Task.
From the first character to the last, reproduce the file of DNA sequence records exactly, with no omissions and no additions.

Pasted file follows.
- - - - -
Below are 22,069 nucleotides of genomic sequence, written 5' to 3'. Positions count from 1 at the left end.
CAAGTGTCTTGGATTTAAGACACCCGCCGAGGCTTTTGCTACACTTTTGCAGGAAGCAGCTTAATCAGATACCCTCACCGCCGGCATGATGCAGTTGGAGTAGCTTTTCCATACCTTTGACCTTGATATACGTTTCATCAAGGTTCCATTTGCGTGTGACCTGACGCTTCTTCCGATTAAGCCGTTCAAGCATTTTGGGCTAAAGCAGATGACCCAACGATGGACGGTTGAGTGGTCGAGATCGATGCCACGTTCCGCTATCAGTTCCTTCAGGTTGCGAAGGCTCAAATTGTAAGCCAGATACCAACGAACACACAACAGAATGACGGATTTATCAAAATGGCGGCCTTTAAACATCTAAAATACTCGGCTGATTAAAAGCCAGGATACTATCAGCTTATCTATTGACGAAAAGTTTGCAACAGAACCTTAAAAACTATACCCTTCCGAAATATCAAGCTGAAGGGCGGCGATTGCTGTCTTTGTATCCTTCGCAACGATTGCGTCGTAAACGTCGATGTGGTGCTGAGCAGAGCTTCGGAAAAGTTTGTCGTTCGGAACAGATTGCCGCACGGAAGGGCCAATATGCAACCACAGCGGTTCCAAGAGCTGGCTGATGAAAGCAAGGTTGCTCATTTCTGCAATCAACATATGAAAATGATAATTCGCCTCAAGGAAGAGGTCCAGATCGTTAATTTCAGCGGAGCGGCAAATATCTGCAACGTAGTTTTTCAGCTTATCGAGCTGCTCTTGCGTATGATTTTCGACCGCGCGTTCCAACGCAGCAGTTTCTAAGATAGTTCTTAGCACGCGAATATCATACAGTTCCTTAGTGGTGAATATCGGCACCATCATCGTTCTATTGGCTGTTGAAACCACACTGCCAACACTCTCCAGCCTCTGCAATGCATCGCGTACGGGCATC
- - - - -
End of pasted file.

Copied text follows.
Below are 22,069 nucleotides of genomic sequence, written 5' to 3'. Positions count from 1 at the left end.
CAAGTGTCTTGGATTTAAGACACCCGCCGAGGCTTTTGCTACACTTTTGCAGGAAGCAGCTTAATCAGATACCCTCACCGCCGGCATGATGCAGTTGGAGTAGCTTTTCCATACCTTTGACCTTGATATACGTTTCATCAAGGTTCCATTTGCGTGTGACCTGACGCTTCTTCCGATTAAGCCGTTCAAGCATTTTGGGCTAAAGCAGATGACCCAACGATGGACGGTTGAGTGGTCGAGATCGATGCCACGTTCCGCTATCAGTTCCTTCAGGTTGCGAAGGCTCAAATTGTAAGCCAGATACCAACGAACACACAACAGAATGACGGATTTATCAAAATGGCGGCCTTTAAACATCTAAAATACTCGGCTGATTAAAAGCCAGGATACTATCAGCTTATCTATTGACGAAAAGTTTGCAACAGAACCTTAAAAACTATACCCTTCCGAAATATCAAGCTGAAGGGCGGCGATTGCTGTCTTTGTATCCTTCGCAACGATTGCGTCGTAAACGTCGATGTGGTGCTGAGCAGAGCTTCGGAAAAGTTTGTCGTTCGGAACAGATTGCCGCACGGAAGGGCCAATATGCAACCACAGCGGTTCCAAGAGCTGGCTGATGAAAGCAAGGTTGCTCATTTCTGCAATCAACATATGAAAATGATAATTCGCCTCAAGGAAGAGGTCCAGATCGTTAATTTCAGCGGAGCGGCAAATATCTGCAACGTAGTTTTTCAGCTTATCGAGCTGCTCTTGCGTATGATTTTCGACCGCGCGTTCCAACGCAGCAGTTTCTAAGATAGTTCTTAGCACGCGAATATCATACAGTTCCTTAGTGGTGAATATCGGCACCATCATCGTTCTATTGGCTGTTGAAACCACACTGCCAACACTCTCCAGCCTCTGCAATGCATCGCGTACGGGCATC